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Gray whale

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Gray whale
Temporal range: Latest Pliocene-Present
A Gray Whale
Size comparison against an average human
Scientific classification
Binomial name
Eschrichtius robustus
Gray whale range

The gray whale (Eschrichtius robustus) is a baleen whale[1] (a filter feeder) that has a layer of blubber up to 10 inches (25 cm) thick. Because a mother gray whale would defend her calf so fiercely it would actually attack whalers and overturn their boats, whalers often called the gray whale a devilfish.[1]

The gray whale migrates from cold waters to the tropics each year in pods. Gray whales are very agile swimmers. They can dive for up to 30 minutes and go 500 feet (155 m) deep. Gray whales make grunts, clicks, and whistling sounds which may be used to communicate with other gray whales.


This giant cetacean eats small fish, crustaceans, squid, and other tiny organisms that it finds on the sea floor. It sieves its food through its comb-like plates of baleen.


Compared to most baleen whales, gray whales are rather small, growing to be only about 45 feet long. They are easy to see with their gray mottled color, which is actually more charcoal black than it is gray. Gray whales have lots of barnacles and lice on their skin. However, scientists say the lice and barnacles do not harm the whale, and it is possible they may actually help the whale by feeding off of dead skin, which the whale needs to get rid of.[2]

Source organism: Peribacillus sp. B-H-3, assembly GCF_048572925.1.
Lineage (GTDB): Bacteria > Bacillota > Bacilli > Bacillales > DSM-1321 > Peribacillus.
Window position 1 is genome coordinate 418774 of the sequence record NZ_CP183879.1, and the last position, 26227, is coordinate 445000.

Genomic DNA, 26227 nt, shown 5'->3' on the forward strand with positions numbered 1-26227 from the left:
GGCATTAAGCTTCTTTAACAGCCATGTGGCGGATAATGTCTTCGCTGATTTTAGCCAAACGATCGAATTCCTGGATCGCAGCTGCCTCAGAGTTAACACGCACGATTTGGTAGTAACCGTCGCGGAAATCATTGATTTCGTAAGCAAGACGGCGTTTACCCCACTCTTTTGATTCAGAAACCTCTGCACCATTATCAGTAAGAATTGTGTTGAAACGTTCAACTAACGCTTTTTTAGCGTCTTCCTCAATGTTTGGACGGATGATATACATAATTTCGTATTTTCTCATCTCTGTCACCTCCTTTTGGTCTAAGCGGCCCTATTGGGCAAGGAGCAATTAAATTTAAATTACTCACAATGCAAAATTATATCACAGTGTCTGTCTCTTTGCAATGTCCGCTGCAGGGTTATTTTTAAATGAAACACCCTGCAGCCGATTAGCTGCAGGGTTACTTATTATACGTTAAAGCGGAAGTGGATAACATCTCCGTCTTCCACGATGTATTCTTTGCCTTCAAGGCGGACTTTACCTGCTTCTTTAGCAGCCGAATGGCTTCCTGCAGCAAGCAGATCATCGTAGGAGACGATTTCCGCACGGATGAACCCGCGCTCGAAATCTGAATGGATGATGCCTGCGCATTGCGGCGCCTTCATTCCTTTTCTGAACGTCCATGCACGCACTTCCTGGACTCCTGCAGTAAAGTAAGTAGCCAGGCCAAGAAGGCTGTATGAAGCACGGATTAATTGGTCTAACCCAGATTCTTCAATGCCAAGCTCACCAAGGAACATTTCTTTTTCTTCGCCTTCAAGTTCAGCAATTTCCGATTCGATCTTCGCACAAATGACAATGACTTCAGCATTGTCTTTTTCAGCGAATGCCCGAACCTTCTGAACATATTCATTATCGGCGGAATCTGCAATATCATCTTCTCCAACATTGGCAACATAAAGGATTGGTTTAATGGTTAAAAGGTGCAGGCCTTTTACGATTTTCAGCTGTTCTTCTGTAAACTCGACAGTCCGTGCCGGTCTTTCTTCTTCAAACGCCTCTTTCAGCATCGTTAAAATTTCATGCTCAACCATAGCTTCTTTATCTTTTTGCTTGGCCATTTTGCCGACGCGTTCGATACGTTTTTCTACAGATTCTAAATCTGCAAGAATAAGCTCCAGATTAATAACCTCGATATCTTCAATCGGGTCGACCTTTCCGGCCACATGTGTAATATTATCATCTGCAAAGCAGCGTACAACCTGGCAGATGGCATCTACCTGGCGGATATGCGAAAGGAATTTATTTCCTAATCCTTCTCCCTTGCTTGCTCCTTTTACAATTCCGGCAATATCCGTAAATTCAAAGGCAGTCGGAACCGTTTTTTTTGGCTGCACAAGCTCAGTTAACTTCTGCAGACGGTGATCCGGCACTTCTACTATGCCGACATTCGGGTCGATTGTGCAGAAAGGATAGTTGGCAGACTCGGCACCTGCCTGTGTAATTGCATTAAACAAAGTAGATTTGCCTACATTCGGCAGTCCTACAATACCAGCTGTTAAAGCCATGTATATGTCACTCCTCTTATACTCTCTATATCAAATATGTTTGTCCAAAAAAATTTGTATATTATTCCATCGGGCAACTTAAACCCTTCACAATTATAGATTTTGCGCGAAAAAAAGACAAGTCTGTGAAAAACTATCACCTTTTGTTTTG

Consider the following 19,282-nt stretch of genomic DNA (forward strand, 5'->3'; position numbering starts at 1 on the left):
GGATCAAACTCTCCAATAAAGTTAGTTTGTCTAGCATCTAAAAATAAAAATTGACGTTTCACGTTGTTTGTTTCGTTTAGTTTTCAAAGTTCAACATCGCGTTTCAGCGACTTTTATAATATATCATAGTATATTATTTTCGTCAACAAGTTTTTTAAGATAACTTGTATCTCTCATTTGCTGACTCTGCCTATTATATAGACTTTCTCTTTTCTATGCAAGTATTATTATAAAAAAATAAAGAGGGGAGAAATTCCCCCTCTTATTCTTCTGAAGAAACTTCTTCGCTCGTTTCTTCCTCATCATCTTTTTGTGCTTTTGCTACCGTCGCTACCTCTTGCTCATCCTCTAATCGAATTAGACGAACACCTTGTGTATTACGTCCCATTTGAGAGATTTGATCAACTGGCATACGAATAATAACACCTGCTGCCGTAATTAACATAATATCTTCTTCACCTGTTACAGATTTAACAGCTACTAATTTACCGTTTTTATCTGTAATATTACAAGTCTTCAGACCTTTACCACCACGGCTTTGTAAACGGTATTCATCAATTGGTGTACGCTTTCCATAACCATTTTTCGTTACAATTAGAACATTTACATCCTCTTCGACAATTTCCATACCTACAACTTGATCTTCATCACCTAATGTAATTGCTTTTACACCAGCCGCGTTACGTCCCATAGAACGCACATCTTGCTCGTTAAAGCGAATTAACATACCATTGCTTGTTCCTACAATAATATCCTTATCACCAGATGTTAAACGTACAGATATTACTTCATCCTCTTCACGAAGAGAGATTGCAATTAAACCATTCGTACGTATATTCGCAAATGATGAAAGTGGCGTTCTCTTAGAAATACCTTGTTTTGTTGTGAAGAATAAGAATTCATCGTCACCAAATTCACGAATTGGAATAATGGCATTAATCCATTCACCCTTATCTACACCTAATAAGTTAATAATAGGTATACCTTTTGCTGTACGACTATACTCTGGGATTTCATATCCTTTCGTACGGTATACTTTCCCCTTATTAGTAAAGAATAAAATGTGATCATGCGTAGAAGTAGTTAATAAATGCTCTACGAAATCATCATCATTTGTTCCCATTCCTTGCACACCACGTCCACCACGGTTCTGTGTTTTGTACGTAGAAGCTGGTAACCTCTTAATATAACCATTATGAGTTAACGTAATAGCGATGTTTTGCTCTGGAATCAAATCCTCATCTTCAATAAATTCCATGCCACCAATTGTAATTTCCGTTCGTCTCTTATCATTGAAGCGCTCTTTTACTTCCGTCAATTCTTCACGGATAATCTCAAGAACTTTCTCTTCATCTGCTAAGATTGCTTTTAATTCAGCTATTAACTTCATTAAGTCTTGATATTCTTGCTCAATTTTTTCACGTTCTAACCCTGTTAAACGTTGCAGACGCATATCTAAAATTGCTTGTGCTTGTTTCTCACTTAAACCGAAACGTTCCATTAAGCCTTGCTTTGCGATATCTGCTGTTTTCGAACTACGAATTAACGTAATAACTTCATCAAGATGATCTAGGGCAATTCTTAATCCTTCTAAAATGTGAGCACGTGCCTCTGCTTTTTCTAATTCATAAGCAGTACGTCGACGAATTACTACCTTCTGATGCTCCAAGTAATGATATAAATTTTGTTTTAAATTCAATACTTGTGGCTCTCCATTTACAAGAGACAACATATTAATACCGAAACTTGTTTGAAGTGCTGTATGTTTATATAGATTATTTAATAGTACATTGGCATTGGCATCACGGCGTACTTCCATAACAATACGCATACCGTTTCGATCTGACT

Whales prefer one fin over the other, just like humans are right-handed or left-handed. It is possible to see whether a gray whale is left-fineed or right-finned. The fin that has least barnacles is the fin it uses most. This is because the whale likes to dive down to the ocean floor to scoop up huge amounts of sand from the bottom, filtering out small prey animals that live in it. When the whale does this, many of the barnacles on the side that rubbed along the bottom are scraped off. So, whichever side has fewest barnacles is the side the whale prefers to use when it digs up sand.


Gray whales make a really long migration from the Arctic Ocean (northwest of Alaska) to the coast of Mexico, and back each year. They travel about 20,000 km (~12,500 miles) each year, staying near the coast. They feed in the cold Arctic waters and calve and mate in the warm, protected tropical lagoons of the Pacific Ocean off Mexico.[1]


  1. 1.0 1.1 1.2 "Gray Whale" (in English). Fact Sheet. American Cetacean Society. Retrieved 2009-12-28. 
  2. Fulbright, Jeannie K. (2006). "Lesson 2: Whales" (in English). Exploring Creation with Zoology 2: Swimming Creatures of the Fifth Day. 1106 Meridian Plaza, Suite 220 Anderson, IN 46016: Apologia Educational Ministries, Inc.. pp. 37. ISBN 1-932012-73-7 .